Two Whitestone residents are battling to represent their hometown as District 19’s next city councilmember.
Democratic nominee Tony Avella calls himself a “moderate, common-sense” candidate, while Republican nominee Vickie Paladino identifies as a conservative, but populist on certain issues.
Avella won his party’s June primary after receiving a 37 percent share of the vote, beating out five other candidates. His approach to politics is focusing on local issues, and ensuring that every constituent’s concerns are addressed. Casting a vote for Avella would mean “returning common sense to city government,” he told the Chronicle.
“It means having a councilmember who pays attention to the local issues, who is on a first-name basis with constituents,” he said. “It’s having a councilmember who will come to your house if you have a problem.”
Avella previously served as the district’s City Council representative from 2002 to 2009, followed by an eight-year run as a state senator.
Whilst enjoying a two-year hiatus from public office following the loss of his 2018 senate re-election bid, Avella realized he was not ready to retire. He said he’s noticed a decline in the standard of living in his neighborhood since leaving office. Avella was also heavily inspired to campaign for his old seat by neighbors and former constituents — he said many have approached him in the streets or in stores over the last two years and expressed their wishes that he was still their representative.
“I’m not happy with the deteriorating quality of life in the district,” he said. “I still have something to offer.”
Similarly, Paladino decided to throw her hat in the race after noticing a decline in the district, in which she has lived in her entire life.
“Our neighborhoods simply will not survive more of the same, and my opponent quite literally represents ‘more of the same,’” Paladino said. “It’s time for a new kind of leader, and it’s time for the people in this district to finally have a representative who understands what it’s like to be a taxpayer, homeowner, business owner and mother — and will fight relentlessly to protect what we’ve all worked so hard to build here.”
The Republican nominee won the June primary against John-Alexander Sakelos after claiming about 52 percent of the votes. Sakelos, however, is also a registered Conservative candidate, and will appear on the general election ballot against Paladino and Avella in November.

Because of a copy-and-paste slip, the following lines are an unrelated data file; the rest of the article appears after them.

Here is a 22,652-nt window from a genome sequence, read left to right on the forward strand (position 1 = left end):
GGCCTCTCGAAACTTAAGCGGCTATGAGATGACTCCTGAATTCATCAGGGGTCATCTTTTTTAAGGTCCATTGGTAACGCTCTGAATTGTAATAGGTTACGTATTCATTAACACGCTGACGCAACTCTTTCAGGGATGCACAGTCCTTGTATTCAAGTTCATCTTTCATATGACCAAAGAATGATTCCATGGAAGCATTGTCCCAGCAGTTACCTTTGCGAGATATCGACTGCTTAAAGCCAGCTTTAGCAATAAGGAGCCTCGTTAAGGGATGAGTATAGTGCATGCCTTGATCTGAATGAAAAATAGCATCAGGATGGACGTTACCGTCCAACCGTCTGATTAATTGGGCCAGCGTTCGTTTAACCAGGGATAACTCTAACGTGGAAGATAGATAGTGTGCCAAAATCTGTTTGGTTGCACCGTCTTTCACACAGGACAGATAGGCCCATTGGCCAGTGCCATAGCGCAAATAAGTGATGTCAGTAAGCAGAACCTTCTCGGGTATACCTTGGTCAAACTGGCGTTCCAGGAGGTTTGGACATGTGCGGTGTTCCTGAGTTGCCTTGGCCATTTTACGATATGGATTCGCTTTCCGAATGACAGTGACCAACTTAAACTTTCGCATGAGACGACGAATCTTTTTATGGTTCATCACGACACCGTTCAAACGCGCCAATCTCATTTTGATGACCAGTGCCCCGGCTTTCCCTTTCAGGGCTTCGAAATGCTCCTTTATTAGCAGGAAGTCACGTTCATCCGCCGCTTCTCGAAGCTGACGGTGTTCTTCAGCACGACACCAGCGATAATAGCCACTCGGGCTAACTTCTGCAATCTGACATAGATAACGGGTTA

Paladino had run for office once before, but lost the 2018 state Senate race to John Liu (D-Bayside). The loss only fueled her desire for change, and to be a red voice in a largely blue city.
“First and foremost, a vote for Vickie Paladino is a vote for the change our district desperately needs,” Paladino said. “We can all see our communities in decline everywhere we look, and the fact is that the dysfunction we face today is a direct result of years of incompetent representation by career politicians who simply do not care. Whether it’s skyrocketing crime, homeless shelters in our neighborhoods, or rampant overdevelopment, the reality is that our community has been poorly-served by its representatives for a very long time.”
Paladino and Avella have different visions of what to tackle if they emerge victorious.
Paladino says she will prioritize the safety of the district first and foremost, and let the NYPD know she is on their side. She also supports reversing bail reform, as well as restoring the plainclothes anti-crime unit, especially within the subway system.
Paladino would also work to refund the NYPD the $1 billion that was chopped from last year’s budget.
“And after that, on day one I will put the political establishment on notice that their radical plans to transform our district are officially over,” she continued. “Whether it’s more homeless shelters, Section 8 housing, or abolishing single-family zoning in our residential neighborhoods — I will begin to fight them from the minute I take office and will mobilize every resource in this community against these disastrous plans.”
Avella is also a supporter of the NYPD, and has major plans for the district’s 109th Precinct in particular — for years, he has been a strong advocate for subdividing the precinct, which has the highest population density of any precinct throughout the five boroughs, so that its officers could more effectively serve its neighborhoods.
Avella also has a whole host of issues he plans to take on if elected, many of which were started, but never finalized, during his previous time in office.
One bill he introduced as a senator, for example, would reform the co-op and condo tax code so that property tax caps for class-one properties could be applied. The bill passed the Senate, but not Assembly, and he plans to reintroduce it at the city level.
Another quality-of-life issue Avella hopes to tackle is giving homeowners the ability to refuse a city tree planting in front of their home, and to allow homeowners the right to prune their own trees if it is within reach, rather than waiting for the Parks Department to do so.
Part of the latter plan also involves requiring city agencies to respond to constituent complaints within a more timely manner.
“There are a lot of these issues that never seem to go away,” Avella explained. “There’s still a lot